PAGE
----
ChatGPT maker OpenAI ousts founder Sam Altman for ‘not being candid’ with board

Sam Altman, the boss of artificial intelligence firm OpenAI, has been pushed out after losing the board’s confidence.

The board of the company behind artificial intelligence-powered ChatGPT claimed Mr Altman, 38, had not been “consistently candid with his communications”.

OpenAI’s Chief Technology Officer Mira Murati will serve as interim CEO, the company said, adding that it will conduct a formal search for a permanent chief executive.

ChatGPT can respond to prompts from users with human-like text, images and videos, and some versions are now able to search the internet to provide answers to queries based on information in real-time.

OpenAI said in a blog: “Altman’s departure follows a deliberative review process by the board, which concluded that he was not consistently candid in his communications with the board, hindering its ability to exercise its responsibilities.”

Mr Altman, who helped launch the firm as a non-profit company in 2015, said on social media he had “loved my time at OpenAI”.

Sam Altman, CEO of OpenAI, was removed after the board conducted a review process (Photo by Patrick T. Fallon / AFP)

He said: “It was transformative for me personally, and hopefully the world a little bit. most of all i loved working with such talented people. Will have more to say about what’s next late.”

OpenAI president and co-founder Greg Brockman, who was removed from the board as chairman as part of the management shuffle, said: “Based on today’s news, I quit.”

The departures blindsided many employees, who discovered the abrupt management change from an internal message and the company’s public facing blog.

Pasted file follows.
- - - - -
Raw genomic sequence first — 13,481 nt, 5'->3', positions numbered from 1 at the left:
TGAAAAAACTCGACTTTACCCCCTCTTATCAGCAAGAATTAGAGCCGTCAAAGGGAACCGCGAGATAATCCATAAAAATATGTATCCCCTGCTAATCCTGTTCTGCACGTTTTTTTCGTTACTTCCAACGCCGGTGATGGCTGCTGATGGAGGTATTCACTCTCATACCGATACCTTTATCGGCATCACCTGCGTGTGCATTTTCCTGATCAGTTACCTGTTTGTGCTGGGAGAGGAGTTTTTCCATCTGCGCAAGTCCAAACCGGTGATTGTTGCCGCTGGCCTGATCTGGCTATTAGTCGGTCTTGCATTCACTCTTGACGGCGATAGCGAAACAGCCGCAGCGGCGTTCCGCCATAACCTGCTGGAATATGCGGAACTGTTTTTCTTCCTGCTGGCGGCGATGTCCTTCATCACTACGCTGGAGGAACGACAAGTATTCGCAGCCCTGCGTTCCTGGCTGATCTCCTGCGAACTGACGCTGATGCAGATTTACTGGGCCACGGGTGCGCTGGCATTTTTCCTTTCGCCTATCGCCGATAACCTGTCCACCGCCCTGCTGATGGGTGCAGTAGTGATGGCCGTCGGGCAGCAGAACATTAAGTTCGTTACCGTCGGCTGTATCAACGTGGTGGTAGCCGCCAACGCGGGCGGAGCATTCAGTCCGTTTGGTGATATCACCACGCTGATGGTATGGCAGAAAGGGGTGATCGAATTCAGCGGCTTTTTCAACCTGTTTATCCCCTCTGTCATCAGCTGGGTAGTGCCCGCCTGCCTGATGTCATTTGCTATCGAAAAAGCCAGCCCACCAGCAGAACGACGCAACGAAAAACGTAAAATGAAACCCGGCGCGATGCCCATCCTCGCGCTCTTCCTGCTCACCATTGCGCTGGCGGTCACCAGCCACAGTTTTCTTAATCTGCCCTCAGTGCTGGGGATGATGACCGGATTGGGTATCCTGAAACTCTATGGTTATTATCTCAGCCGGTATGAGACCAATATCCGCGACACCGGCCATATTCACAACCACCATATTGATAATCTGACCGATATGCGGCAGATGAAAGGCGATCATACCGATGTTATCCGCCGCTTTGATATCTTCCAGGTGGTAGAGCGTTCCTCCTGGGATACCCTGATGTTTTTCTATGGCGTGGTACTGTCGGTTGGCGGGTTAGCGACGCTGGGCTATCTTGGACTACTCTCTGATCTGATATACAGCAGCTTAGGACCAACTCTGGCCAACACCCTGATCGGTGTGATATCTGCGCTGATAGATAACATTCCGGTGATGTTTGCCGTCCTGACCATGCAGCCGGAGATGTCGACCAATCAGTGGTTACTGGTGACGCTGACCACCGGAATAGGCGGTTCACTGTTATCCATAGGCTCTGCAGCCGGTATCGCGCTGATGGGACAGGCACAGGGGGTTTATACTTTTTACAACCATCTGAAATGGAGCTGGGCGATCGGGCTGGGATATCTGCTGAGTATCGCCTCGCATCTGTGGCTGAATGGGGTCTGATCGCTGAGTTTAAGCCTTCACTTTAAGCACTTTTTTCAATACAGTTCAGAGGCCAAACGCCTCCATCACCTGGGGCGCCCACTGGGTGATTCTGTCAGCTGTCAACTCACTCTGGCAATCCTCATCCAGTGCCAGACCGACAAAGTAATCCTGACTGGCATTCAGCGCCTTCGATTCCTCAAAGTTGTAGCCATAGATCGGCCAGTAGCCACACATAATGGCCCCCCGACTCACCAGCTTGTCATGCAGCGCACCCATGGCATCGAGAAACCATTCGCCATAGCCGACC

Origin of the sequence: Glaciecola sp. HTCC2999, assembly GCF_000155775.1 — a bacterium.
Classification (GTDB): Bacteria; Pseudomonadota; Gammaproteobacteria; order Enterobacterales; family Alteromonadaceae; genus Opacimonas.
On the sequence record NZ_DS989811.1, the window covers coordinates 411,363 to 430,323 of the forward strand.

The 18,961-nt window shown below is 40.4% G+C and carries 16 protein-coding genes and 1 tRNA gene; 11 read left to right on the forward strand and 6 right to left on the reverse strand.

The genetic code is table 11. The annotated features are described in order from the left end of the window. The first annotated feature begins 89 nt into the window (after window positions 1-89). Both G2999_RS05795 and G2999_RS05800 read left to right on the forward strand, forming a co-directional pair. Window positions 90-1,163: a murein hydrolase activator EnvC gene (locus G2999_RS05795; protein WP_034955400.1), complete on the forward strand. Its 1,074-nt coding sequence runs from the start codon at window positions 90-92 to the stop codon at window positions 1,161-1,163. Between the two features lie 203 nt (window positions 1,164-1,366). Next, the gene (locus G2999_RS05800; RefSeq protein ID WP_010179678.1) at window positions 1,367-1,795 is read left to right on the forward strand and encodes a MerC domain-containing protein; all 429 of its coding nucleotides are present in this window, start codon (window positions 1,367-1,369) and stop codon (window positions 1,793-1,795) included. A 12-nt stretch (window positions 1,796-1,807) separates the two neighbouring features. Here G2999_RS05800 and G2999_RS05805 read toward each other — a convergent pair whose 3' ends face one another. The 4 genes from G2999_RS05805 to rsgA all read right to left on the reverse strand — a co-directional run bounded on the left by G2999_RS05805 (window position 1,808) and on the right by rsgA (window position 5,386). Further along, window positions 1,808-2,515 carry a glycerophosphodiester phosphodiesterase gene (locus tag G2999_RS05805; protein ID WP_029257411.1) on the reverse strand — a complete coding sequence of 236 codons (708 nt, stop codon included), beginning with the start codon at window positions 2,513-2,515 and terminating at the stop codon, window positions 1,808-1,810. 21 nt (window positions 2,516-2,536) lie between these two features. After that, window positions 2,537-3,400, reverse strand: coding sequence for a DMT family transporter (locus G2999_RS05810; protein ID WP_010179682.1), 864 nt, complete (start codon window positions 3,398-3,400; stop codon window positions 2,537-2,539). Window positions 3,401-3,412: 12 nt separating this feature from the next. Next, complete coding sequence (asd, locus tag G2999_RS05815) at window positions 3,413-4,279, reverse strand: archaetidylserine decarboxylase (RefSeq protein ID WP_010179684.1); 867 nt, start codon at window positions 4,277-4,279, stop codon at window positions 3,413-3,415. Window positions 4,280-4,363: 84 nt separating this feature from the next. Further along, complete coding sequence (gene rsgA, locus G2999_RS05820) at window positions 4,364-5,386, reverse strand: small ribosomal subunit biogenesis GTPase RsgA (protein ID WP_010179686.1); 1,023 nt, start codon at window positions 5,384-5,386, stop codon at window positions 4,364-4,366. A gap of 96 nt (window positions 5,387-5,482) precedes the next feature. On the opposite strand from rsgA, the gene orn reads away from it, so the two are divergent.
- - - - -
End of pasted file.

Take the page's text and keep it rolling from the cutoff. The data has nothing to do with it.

It came as a surprise to Mr Altman and Mr Brockman as well. They learned of the board’s decision within minutes of the announcement, Mr Brockman said.

“We too are still trying to figure out exactly what happened,” he posted on X, formerly Twitter, adding, “We will be fine. Greater things coming soon.”

OpenAI’s key business partner, Microsoft, which has invested billions of dollars into the startup and helped provide the computing power to run its AI systems, said that the transition won’t affect its relationship.

At an emergency meeting on Friday afternoon after the announcement, Mr Murati sought to calm employees and said OpenAI’s partnership with Microsoft is stable and its backer’s executives, including CEO Satya Nadella, continue to express confidence in the startup, a person familiar with the matter told Reuters.

The now four-person board consists of three independent directors holding no equity in OpenAI and its Chief Scientist Ilya Sutskever.

ChatGPT’s explosion into public consciousness thrust Mr Altman into the spotlight as a face of generative AI — technology that can produce novel imagery, passages of text and other media.

On a world tour this year, he was mobbed by a crowd of adoring fans at an event in London.

Mr Altman has predicted AI will prove to be “the greatest leap forward of any of the big technological revolutions we’ve had so far”.

But he was among the signatories earlier this year to a letter warning that artificial intelligence could lead to the extinction of humanity.

The single-sentence statement, whose signatories also included two so-called “godfathers” of AI technology as well as dozens of academics and developers, read: “Mitigating the risk of extinction from AI should be a global priority alongside other societal-scale risks such as pandemics and nuclear war.”